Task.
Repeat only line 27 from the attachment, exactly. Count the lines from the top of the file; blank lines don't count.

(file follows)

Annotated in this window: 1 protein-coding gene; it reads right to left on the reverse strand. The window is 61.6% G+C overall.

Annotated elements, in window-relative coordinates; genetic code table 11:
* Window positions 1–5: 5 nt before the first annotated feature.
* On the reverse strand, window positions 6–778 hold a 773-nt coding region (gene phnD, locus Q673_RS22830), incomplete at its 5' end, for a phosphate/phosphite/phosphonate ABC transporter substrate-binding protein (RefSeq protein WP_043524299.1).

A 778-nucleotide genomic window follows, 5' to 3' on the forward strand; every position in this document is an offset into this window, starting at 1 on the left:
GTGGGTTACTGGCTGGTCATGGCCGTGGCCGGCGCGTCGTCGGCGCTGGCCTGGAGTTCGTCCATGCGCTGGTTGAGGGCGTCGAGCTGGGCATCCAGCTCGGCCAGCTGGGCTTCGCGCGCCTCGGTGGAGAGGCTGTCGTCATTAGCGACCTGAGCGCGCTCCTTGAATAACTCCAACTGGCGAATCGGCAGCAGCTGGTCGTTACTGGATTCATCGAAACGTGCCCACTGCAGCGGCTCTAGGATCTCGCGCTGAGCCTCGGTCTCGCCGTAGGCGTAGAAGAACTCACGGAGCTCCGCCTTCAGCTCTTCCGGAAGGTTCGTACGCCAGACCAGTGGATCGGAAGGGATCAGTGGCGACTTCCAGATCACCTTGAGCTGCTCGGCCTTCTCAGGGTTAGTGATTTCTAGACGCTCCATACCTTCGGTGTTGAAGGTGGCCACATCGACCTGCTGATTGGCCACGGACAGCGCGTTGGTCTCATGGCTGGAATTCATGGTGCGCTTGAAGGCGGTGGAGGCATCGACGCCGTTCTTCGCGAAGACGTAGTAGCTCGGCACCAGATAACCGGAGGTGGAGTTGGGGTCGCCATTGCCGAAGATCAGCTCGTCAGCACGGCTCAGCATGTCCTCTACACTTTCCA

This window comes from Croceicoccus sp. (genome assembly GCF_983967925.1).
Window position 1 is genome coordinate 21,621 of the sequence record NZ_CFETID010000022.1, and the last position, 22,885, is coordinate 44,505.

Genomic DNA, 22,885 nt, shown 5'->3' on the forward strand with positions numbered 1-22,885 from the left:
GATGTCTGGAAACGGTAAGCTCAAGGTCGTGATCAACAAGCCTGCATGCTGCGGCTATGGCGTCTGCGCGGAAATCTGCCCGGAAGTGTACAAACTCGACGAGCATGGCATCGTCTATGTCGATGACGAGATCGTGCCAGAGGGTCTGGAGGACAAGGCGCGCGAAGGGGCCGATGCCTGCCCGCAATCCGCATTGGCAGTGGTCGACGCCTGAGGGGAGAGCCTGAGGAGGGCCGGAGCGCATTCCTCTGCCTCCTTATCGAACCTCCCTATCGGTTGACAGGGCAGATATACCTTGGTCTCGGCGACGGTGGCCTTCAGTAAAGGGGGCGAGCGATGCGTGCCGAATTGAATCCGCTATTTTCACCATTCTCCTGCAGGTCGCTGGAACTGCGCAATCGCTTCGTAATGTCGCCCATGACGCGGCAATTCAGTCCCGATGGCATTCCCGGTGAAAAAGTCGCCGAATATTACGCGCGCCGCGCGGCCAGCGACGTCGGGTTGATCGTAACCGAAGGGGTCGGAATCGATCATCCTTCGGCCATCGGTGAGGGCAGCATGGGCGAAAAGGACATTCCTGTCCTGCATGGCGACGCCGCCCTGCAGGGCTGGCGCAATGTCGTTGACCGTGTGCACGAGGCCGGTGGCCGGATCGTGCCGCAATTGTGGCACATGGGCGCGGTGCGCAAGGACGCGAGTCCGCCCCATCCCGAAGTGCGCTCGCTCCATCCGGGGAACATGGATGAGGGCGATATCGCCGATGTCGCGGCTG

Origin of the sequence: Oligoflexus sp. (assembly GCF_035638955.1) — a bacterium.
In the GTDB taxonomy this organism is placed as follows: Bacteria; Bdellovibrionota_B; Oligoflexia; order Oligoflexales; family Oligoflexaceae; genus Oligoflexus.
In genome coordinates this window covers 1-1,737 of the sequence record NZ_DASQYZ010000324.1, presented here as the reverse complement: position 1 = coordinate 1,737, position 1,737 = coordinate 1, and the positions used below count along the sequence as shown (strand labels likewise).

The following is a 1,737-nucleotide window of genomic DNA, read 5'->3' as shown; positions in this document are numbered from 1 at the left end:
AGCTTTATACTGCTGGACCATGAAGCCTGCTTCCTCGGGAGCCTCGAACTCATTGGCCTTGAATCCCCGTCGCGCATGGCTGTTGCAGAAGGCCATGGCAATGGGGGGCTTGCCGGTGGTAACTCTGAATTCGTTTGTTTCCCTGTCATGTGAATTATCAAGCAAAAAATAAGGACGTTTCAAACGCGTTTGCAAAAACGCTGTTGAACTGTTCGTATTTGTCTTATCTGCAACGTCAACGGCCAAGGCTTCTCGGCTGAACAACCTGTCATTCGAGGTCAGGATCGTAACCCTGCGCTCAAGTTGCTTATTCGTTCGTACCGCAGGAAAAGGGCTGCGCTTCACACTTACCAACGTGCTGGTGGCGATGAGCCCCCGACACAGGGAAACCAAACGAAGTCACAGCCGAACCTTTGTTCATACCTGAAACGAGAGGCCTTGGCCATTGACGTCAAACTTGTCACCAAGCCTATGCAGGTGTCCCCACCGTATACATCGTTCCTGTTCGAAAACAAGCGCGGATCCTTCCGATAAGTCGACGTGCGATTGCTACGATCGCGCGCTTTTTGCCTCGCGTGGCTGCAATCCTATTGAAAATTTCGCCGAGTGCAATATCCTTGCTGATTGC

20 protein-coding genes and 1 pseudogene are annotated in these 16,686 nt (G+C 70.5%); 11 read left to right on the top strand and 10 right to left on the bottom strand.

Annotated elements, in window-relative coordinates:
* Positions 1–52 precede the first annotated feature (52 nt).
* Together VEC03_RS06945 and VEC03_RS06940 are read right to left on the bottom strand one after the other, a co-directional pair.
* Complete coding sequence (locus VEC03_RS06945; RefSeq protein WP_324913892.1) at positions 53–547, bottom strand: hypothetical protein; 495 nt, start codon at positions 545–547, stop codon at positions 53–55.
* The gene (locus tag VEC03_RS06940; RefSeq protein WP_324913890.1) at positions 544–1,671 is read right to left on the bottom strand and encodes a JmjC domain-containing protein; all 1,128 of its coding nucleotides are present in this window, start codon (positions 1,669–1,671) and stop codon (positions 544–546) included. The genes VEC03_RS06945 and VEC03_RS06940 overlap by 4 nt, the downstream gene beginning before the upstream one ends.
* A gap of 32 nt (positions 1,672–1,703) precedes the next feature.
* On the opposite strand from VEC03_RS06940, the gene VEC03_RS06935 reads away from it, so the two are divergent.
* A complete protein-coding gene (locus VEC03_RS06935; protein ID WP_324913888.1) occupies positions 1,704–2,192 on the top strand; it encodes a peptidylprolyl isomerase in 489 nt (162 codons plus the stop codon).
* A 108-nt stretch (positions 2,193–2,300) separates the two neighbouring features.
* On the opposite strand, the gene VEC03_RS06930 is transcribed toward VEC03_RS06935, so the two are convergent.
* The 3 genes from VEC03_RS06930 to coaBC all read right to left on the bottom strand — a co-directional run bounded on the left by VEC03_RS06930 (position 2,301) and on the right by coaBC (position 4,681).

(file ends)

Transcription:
* The 3 genes from VEC03_RS06930 to coaBC all read right to left on the bottom strand — a co-directional run bounded on the left by VEC03_RS06930 (position 2,301) and on the right by coaBC (position 4,681).